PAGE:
|Taming the past: In He's cafe, the waste of war has its function changed from deadly to decorative. Patrons sit and have a cup of coffee while reflecting on the nation's long and bloody fight for independence from the French, Japanese and then the Americans. — VNS Photos Huy Son
A young Vietnamese painter can never forget the war that ravaged his home town in central Viet Nam and the way it affected his family. Thanh Ha reports.
Love ... not War, is the name of a coffee shop started by painter Nguyen Van He at Le Ngo Cat Street in the central province of Thua Thien-Hue.
He has decorated his shop with more than 200 pieces of defused ammunition and bric-a-brac from Viet Nam's wars of independence.
He has been collecting the material for many years. It includes different kinds of weapons and ammunition - and parts of downed American bombers.
Tran Thanh Ha, from Ha Noi, who recently visited Hue, said the name of He's coffee shop forced her to step inside.
"My father returned from the war badly injured. He often tells us stories about how people and the Vietnamese liberation army suffered from the bombs, arms and ammunition of the US and Sai Gon armies. We had not seen any of the things he told us about until I entered He's coffee shop," Ha said.
He, 34, a contemporary painter in Hue, said he recalled his childhood that his items reminded him that war was terrible. "We should join hands to stamp out wars so that people can live in peace and in love together," he said
He's home was located in the Hoa My near Hue revolutionary base of the Vietnamese army in the wars against the French and Americans.
"I will never forget my childhood when I had to collect waste left over from the war and sell it to help my parents. Hundreds of adults and children in my village also had to do this job to earn a living.
"Unfortunately, many people including my relatives were killed by mines, bombs and other weapons left behind in the war," he said.
He recalled in 1991 that his uncle's body was smashed to a pulp when a mine exploded as he was digging for scrap to sell.
His uncle's death has forced his wife and two children to lead a wretched life even till today, and the children could not go to school because they were so poor, he said.
When he grew up, He enrolled in the Fine Arts College in Hue. While painting outside, he discovered a lot of shell fragments buried in the walls of the Royal Palace.
"I saw so much scrap metal from the war everywhere in the city when I was selling them in the market. I decided that I would also keep as much as I could in my home, although at the time I did not think I would have any use for it," He said.
Since then he has been collecting the waste, until last year when he decided to open the coffee shop and decorated it with the war leftovers in an attempt to show people the way to a peaceful world without war.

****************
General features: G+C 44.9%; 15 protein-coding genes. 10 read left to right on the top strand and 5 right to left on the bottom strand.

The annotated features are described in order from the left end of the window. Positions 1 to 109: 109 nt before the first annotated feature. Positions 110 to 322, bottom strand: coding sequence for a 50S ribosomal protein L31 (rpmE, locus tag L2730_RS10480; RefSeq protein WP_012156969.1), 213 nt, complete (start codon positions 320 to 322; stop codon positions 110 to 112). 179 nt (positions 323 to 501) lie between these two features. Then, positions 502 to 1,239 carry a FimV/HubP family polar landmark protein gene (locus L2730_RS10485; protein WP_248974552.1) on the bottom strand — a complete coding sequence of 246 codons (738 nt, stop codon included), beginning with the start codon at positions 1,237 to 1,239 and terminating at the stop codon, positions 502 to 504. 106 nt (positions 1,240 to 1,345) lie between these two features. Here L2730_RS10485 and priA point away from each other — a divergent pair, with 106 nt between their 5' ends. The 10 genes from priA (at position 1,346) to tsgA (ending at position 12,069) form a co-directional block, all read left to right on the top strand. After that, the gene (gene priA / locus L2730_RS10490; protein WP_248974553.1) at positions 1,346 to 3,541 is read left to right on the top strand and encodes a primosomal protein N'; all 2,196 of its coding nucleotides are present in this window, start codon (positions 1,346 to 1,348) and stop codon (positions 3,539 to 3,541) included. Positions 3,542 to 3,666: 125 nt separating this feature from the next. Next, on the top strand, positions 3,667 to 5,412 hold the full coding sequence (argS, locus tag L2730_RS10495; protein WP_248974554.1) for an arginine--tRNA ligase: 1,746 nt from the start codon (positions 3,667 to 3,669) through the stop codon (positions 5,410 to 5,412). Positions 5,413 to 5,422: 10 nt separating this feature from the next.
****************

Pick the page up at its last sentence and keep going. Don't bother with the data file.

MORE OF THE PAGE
|Preserving the past: Painter Nguyen Van He grew up in a wartime family hit hard by the ravages of war around them.
Writer Nguyen Van Toai, a Hue resident, said he visited He's shop by chance and was impressed by his bookcase made from a bullet box and decorated with US troop cards he collected from the Ta Con Airport, 150mm gun shells from A So Hill in A Luoi District and a part of a plane discovered in Lang Co Beach.
"Since then, I have often asked my friends to meet at He's shop for some coffee and watch the sunset. It inspires us so much to write more stories about people and the consequences of war," Toai said.
Toai said the war ended a long time back, but the painter's collection was a vivid museum that displayed the once deadly relics.
"The shop is a place for us to have a more direct look at the war, and history, as well as the pain and loss that can never fade away. Young people, if they have the chance to see such a space, will get a new insight into the meaning of war," he said.
He said he had faced numerous difficulties when opening the coffee shop. Very few guests arrived initially, but he managed to woo a lot of them, not just locals such as Toai and his friends, but also foreign visitors.
"I converted shell fragments into flower pots and a strongbox into a stool," He said.
Apart from collecting war waste to decorate his shop, almost all of He's paintings are about the war so that his audience can see its heart-breaking consequences, he said.
"He's paintings really moved us," young student Bui Viet Hung from Ha Noi's Economics University said.
He has done hundreds of paintings and many of them have won prizes. In 2011, his painting titled Feeling won the third prize at a contest run by the Viet Nam Fine Arts Association in Ha Noi, and in 2013, his Battle won the C prize from the Hue Royal City's Literature and Art Association.
His Sorrow of War won a big prize at an exhibition held in Hue last year.
Asked about his plans for the future, He said he would continue to paint about the war and recycle waste to display them at his coffee shop.
He will open an individual exhibition about defused weapons by the end of this year.
"There are still a lot of weapons lying deep under the soil. They could still explode even though decades have passed," He said, adding, "I want to collect them, defuse them and put them in a big box for future generations to see so that they can understand the price that sometimes has to be paid for peace.
"I will display them in the hope that the world will stop producing weapons forever," he said. — VNS